Q4 GDP was revised again Friday, but the real story here is analysts’ low expectations for Q1
US Q4 2014 GDP was revised for a third time Friday, with headline growth remaining unchanged at 2.2% (seasonally adjusted annual rate).
But what does this really all mean? Click here to read the full article on MarketMinder.com
Technical analysis returned to headlines this week. What can investors glean from it all?
“The S&P 500 Fell Below Its 50-Day Moving Average. What Happens Next?” Well, what happened next were rallying stock prices putting the index back above that allegedly meaningful moving marker. But rather than sounding the all clear, all this does is remind us clearly that basing your strategy on technical indicators is a faulty approach.
Are we in a currency war?
Currency war. It’s when countries collect all their spare change, ready the sling shots and … Just kidding. A currency war—or less colorfully, a “competitive devaluation”—is supposedly where countries deliberately reduce exchange rates to gain an edge in trade. Many say we’re in one now and it will cause market mayhem—perhaps even ending in a 1930s-style scenario of devaluations and beggar-thy-neighbor trade tariffs. Eek! But a careful look suggests this narrative is pure fiction. We see no evidence of currency wars—just people reading way too much into normal monetary policy moves. In our view, currency wars are just one more false fear in the bull market’s wall of worry.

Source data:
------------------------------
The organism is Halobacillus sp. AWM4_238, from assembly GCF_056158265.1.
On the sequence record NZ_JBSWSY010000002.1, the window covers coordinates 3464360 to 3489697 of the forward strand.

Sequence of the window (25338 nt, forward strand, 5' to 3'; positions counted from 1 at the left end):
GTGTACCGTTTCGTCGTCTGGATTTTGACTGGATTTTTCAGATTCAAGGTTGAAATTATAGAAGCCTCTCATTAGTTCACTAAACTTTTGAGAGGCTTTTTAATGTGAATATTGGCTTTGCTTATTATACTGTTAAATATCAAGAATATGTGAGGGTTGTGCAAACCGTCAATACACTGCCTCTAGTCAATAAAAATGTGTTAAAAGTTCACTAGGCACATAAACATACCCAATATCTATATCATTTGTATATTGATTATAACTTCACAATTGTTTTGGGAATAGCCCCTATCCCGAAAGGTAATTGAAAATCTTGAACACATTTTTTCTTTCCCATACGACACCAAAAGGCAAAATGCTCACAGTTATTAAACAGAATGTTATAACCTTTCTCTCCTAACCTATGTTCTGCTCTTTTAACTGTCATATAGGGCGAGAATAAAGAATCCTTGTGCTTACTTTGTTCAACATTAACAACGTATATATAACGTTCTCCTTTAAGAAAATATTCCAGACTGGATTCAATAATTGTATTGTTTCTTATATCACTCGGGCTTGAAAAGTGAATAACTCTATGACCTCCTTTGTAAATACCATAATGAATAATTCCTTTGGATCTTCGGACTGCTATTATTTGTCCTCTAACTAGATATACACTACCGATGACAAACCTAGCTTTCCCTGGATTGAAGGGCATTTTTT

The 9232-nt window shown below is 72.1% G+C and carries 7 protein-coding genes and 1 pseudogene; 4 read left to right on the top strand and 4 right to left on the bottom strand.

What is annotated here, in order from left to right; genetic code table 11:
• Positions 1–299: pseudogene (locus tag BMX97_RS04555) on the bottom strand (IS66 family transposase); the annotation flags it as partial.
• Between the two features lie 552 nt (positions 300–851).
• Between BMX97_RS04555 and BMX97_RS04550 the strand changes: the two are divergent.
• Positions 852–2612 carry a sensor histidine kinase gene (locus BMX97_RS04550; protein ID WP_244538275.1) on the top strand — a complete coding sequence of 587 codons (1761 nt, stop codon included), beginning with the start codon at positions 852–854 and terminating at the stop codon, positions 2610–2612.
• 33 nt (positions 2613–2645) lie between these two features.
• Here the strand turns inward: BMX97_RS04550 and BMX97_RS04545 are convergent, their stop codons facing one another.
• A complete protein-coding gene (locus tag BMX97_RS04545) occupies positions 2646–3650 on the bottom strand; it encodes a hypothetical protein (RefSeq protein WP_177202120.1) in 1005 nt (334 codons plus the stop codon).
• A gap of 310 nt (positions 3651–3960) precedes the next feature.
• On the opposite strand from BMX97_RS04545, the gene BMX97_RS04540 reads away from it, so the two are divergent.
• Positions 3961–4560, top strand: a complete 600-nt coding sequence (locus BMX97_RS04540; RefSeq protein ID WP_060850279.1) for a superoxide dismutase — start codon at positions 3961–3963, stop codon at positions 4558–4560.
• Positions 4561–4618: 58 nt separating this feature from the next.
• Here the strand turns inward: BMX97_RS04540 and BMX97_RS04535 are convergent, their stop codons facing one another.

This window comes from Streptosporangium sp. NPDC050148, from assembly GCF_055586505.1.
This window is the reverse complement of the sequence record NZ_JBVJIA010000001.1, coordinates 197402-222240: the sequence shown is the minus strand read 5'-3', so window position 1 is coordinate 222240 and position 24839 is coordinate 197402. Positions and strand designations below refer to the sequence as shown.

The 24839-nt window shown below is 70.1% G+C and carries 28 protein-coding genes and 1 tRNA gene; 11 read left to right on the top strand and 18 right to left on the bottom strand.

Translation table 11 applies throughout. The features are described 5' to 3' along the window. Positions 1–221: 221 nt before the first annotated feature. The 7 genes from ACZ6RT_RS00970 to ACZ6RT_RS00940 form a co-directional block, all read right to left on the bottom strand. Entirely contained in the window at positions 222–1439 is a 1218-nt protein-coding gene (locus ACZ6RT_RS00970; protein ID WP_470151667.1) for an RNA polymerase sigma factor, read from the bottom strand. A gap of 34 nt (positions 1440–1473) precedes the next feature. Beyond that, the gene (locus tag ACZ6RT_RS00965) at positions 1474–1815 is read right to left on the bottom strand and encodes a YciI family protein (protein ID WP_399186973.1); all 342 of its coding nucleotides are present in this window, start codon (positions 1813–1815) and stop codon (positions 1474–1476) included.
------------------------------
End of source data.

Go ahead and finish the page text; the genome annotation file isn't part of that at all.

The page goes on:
Click here to read the full story on Marketminder.com
This video discusses some of the benefits of diversifying globally. For more information, contact Fisher Investments Senior Vice President Jay Carlson at 1-800-851-8845.
Gold and silver are up a wee bit off their November 2014 bear market lows, and here is what some people have to say about it:
“There’s a competitive currency devaluation coming. … Gold is your natural hedge against that.”
“Gold, traditionally seen as maintaining its value against floating currencies, has prospered with markets on edge as central banks have attempted to deal with deflation in the wake of falling oil prices.”
“These gains come at a time when other commodity prices continue to fall. So far in 2015, gold and silver are not commodities; they are once again acting like currencies, hard currencies.”
There is more. This. And this. And this, this and this. All saying gold and silver will be money-making magic because of euroland quantitative easing, global currency swings, inflation (?) and recent past performance. Please do yourself a favor and don’t get sucked in—none of that makes gold or silver smashing investments.
Read the full story here.